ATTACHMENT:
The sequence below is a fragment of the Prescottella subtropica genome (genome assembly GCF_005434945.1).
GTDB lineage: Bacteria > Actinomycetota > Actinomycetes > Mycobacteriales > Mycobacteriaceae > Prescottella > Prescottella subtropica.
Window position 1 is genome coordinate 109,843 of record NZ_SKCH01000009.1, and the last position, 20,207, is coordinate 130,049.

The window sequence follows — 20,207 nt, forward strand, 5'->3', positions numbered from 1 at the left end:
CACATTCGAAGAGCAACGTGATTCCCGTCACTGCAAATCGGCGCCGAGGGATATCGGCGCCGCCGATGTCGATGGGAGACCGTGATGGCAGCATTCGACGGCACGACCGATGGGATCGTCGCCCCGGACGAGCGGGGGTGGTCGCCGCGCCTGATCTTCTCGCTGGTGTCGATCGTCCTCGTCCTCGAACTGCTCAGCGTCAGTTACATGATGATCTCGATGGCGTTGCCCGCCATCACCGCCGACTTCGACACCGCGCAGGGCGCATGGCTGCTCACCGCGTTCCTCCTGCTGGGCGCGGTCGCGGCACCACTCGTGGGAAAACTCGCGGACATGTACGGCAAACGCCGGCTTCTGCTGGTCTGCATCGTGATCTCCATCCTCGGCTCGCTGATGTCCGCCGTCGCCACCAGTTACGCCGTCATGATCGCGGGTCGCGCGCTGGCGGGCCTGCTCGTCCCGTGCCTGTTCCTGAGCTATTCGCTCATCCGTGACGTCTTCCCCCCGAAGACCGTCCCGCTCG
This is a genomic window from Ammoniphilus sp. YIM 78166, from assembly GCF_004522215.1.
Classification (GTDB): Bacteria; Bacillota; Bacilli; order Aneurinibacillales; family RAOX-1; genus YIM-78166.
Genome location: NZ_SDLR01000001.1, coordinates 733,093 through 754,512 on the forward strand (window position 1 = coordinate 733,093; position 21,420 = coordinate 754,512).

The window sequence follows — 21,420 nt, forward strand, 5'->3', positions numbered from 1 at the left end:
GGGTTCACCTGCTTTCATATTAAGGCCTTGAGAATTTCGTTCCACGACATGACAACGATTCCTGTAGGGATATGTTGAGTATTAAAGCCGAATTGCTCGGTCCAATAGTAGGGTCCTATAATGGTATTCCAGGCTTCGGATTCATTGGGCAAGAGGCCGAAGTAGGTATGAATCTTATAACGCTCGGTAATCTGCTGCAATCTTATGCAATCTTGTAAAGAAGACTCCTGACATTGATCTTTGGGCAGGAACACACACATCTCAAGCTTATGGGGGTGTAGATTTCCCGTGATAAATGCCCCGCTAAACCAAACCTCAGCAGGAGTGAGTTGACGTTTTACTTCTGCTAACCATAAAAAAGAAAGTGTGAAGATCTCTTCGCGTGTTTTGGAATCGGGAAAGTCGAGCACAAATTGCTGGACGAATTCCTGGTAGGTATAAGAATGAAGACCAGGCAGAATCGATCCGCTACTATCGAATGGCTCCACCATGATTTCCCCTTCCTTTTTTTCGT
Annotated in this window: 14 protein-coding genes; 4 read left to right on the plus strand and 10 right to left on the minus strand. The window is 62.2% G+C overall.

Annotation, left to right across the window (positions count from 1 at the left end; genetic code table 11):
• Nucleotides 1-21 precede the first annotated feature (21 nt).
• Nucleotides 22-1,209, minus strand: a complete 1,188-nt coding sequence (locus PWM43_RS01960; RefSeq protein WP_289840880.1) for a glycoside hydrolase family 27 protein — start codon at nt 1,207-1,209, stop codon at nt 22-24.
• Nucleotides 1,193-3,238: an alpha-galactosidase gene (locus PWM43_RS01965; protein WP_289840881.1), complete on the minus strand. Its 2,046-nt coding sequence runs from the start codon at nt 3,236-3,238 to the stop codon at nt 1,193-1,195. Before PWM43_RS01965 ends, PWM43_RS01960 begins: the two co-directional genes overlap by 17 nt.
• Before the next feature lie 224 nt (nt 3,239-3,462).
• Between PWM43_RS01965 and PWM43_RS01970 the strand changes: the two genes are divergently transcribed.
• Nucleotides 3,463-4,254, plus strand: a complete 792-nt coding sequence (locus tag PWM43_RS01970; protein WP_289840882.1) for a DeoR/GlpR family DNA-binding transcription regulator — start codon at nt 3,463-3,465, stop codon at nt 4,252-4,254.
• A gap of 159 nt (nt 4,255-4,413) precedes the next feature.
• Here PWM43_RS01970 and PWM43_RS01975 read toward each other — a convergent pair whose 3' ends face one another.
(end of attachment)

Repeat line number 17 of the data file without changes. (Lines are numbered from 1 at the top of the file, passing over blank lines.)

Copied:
• Between PWM43_RS01965 and PWM43_RS01970 the strand changes: the two genes are divergently transcribed.